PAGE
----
HAZLETON, Pa. -- For nearly 50 years, the victim of an unsolved homicide in Luzerne County was simply known as Jane Doe 1970.
Thanks to a forensics team working with state police, she has been identified. Now, a monument company has stepped up to pay for her headstone.
Lucille Frye went missing from Wilkes-Barre in September in 1970 around the same time an unidentified body was found in the woods off Interstate 81 near Nuangola.
A forensics team was able to identify her body using DNA from her family.
A detective on the case called the people at Hazleton Memorial Company, looking to see if they would be willing to donate a headstone.
“We know how hard it is for people out there that don't have the money and things like that. That's why we decided to do it without even hesitating,” Helen Walters of the Hazleton Memorial Company said.
Frye’s family plans on burying her near her sister at the Maple Hill Cemetery in Hanover Township. The headstone that they're getting costs about $700. Since the family says there's no way they could have known to save up for something like this, this donation is a huge financial weight off their shoulders.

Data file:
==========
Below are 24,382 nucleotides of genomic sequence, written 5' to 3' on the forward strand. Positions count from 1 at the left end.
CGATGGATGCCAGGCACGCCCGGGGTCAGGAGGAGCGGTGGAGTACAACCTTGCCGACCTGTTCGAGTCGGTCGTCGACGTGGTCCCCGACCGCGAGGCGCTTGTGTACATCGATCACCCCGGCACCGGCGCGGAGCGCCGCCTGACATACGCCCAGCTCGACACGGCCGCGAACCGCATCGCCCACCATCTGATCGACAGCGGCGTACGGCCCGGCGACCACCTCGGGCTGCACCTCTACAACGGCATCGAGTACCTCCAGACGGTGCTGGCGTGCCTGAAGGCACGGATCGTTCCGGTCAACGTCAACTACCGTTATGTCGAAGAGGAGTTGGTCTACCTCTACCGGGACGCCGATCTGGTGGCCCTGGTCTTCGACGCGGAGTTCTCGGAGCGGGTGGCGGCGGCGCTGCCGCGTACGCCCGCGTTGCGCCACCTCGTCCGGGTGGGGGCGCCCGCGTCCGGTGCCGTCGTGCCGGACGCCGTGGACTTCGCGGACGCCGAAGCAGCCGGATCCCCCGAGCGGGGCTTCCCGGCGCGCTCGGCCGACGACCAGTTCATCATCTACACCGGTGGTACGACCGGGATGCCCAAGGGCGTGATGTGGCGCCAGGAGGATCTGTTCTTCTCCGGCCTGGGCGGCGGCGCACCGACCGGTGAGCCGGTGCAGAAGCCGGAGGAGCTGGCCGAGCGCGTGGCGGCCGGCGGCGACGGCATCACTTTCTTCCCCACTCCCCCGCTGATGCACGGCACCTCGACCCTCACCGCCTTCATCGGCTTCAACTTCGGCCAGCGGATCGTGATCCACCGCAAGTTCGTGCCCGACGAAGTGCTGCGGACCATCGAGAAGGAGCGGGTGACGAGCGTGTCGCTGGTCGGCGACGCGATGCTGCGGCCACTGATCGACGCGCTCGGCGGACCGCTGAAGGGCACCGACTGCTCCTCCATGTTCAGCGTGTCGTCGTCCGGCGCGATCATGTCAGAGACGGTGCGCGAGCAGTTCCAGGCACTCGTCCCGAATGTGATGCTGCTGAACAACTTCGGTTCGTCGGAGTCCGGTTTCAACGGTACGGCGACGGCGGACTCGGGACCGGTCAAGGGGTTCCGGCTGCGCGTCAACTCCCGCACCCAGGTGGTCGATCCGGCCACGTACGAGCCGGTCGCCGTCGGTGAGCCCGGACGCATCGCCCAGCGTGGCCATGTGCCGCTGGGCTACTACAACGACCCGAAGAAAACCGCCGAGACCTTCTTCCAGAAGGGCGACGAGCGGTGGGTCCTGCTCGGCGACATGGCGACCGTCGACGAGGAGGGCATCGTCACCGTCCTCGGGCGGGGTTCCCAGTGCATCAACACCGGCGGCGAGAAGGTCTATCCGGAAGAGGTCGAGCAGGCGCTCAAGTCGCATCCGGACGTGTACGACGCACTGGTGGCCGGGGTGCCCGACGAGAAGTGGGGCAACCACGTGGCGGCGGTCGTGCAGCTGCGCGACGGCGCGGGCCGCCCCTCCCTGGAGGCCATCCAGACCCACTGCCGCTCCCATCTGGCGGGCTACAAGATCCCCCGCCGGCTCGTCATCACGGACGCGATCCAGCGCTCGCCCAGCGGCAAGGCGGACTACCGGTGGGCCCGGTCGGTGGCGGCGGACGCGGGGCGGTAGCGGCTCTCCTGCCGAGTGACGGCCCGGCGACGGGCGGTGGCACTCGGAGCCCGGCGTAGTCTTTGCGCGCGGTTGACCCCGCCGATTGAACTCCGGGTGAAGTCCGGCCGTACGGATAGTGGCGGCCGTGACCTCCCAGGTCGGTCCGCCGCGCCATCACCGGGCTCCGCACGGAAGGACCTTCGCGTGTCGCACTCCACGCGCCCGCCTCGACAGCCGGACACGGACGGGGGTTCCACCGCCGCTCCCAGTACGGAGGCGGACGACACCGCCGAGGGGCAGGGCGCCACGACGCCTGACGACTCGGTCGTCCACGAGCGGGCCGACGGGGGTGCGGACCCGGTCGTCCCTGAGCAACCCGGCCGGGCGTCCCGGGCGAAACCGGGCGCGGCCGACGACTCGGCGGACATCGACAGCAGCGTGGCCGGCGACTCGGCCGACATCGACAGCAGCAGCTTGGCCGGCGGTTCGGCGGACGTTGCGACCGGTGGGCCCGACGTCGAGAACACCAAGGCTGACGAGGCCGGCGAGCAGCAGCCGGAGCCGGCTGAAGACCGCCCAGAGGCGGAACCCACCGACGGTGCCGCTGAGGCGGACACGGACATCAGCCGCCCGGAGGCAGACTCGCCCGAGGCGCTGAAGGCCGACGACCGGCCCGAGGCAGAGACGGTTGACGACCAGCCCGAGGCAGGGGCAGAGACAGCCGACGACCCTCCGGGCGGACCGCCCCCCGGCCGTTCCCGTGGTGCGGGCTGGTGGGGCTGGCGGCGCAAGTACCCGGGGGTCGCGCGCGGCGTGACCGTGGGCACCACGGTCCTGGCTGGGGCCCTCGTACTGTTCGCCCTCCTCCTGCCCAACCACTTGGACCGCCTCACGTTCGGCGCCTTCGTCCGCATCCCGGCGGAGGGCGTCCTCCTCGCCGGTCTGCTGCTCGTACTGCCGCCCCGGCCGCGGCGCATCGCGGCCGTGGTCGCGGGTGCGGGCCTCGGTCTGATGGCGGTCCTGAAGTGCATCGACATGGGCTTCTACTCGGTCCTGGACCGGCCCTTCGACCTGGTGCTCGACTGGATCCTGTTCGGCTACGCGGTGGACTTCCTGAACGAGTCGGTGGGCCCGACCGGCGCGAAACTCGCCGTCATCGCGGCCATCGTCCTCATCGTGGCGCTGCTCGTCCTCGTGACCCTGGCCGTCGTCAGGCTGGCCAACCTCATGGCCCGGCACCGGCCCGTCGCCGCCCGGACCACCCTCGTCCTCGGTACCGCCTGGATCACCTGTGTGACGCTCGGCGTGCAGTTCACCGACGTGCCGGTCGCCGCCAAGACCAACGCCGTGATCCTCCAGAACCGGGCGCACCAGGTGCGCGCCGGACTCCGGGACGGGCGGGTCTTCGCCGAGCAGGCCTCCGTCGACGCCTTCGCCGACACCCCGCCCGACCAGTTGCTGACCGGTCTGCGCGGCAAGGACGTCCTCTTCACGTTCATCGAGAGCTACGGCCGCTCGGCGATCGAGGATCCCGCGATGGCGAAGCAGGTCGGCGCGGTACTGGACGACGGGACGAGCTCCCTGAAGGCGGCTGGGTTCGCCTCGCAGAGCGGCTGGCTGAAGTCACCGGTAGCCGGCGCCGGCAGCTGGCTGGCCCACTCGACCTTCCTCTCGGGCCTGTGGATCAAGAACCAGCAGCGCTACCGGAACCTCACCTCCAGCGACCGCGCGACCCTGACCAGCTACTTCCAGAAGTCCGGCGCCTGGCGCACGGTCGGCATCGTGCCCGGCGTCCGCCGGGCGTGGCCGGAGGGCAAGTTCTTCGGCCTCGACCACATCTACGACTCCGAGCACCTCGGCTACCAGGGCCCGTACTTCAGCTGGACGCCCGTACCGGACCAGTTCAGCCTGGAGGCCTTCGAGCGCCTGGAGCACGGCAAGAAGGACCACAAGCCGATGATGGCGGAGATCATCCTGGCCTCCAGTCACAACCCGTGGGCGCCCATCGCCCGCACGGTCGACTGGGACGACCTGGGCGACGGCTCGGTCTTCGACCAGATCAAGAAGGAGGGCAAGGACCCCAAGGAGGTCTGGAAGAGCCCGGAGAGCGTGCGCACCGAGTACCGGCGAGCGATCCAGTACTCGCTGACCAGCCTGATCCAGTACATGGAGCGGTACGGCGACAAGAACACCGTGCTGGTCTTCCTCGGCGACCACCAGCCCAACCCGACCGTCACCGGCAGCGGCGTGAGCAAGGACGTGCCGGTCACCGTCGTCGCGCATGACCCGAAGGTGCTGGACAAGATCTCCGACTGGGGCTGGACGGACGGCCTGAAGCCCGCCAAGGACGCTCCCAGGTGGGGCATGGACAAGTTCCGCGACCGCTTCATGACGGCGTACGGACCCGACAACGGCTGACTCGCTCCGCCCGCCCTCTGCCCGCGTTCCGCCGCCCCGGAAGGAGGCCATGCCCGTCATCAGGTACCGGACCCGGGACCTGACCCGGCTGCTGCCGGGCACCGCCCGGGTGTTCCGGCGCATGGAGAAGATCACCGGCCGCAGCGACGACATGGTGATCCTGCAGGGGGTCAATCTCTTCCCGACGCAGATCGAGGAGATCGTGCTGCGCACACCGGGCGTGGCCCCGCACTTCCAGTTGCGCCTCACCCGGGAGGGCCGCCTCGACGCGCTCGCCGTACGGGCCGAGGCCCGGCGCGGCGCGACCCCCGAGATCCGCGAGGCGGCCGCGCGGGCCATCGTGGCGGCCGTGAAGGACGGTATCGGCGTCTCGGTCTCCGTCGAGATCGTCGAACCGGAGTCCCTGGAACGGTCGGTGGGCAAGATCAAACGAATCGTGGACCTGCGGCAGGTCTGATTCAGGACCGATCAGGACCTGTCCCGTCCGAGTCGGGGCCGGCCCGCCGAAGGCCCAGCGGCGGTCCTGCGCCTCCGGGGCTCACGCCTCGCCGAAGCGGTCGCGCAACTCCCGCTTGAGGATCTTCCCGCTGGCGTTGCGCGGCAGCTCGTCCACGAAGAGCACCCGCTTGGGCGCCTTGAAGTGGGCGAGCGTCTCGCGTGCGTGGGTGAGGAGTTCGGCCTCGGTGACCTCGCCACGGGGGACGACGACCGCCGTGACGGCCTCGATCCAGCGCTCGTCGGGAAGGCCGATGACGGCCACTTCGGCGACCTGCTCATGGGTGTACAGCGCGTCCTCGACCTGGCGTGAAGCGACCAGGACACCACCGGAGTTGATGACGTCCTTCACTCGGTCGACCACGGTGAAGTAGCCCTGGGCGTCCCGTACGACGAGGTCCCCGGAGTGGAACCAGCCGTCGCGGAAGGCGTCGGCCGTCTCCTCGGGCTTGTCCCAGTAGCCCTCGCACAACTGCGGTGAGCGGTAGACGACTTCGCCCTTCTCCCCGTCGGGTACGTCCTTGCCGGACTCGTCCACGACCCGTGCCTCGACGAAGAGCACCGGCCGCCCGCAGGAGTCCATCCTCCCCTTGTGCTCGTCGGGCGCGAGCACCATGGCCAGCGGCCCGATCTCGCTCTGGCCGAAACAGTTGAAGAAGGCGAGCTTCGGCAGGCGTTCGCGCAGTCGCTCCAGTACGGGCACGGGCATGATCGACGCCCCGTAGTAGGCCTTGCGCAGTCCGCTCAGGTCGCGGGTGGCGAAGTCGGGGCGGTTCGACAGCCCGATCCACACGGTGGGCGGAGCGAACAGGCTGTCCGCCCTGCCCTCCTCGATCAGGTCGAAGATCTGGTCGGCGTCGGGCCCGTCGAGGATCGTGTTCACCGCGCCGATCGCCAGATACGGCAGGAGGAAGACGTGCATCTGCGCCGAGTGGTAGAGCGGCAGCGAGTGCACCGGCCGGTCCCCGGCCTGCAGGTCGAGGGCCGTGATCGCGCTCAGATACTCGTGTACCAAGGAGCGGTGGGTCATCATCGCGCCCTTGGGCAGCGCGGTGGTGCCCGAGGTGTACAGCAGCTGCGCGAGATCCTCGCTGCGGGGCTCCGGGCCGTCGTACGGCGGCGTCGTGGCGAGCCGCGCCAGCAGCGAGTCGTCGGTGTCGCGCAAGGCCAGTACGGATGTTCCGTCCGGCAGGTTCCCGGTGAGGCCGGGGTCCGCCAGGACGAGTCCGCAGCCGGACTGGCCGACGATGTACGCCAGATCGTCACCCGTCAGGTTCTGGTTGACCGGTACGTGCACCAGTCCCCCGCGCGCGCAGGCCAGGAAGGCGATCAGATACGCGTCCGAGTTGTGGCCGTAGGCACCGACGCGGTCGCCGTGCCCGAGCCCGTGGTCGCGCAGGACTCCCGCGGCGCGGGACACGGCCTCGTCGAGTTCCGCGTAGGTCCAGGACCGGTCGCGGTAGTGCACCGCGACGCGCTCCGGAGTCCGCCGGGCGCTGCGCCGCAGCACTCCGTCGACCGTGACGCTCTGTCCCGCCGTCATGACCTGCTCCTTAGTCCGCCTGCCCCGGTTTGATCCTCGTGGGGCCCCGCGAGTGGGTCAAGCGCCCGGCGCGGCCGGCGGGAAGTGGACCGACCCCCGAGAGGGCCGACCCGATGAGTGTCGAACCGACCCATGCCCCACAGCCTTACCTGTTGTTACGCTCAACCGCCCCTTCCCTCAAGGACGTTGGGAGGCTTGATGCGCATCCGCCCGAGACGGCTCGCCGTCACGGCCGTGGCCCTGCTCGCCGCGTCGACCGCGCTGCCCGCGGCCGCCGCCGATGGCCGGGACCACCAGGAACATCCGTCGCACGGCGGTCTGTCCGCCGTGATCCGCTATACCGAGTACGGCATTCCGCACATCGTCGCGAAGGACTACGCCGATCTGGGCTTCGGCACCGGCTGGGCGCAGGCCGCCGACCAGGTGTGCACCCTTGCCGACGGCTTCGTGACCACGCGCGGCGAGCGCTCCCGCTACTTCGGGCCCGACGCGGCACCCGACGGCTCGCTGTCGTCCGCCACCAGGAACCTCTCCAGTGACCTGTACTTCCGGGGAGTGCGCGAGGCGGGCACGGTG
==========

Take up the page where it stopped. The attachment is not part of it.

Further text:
“It's very meaningful because this is our business. You have to be compassionate in this business,” Walters said.
Walters said her company donated the grave marker because they felt it was the right thing to do.
“You call us up, and we'd be glad to do it. It's more from our heart,” Walters said.
At a news conference last week announcing the identification of Frye, her nephew, Mitchell Johnson, said his family can finally breathe a sigh of relief.
“To finally put a headstone on the grave that I knew all this time was my aunt, I knew. She was Jane Doe for 46 years and now she'll have a name,” Johnson said.
The family plans to bury Frye in the Maple Hill Cemetery in late May.
The investigation into Frye's suspicious death is ongoing.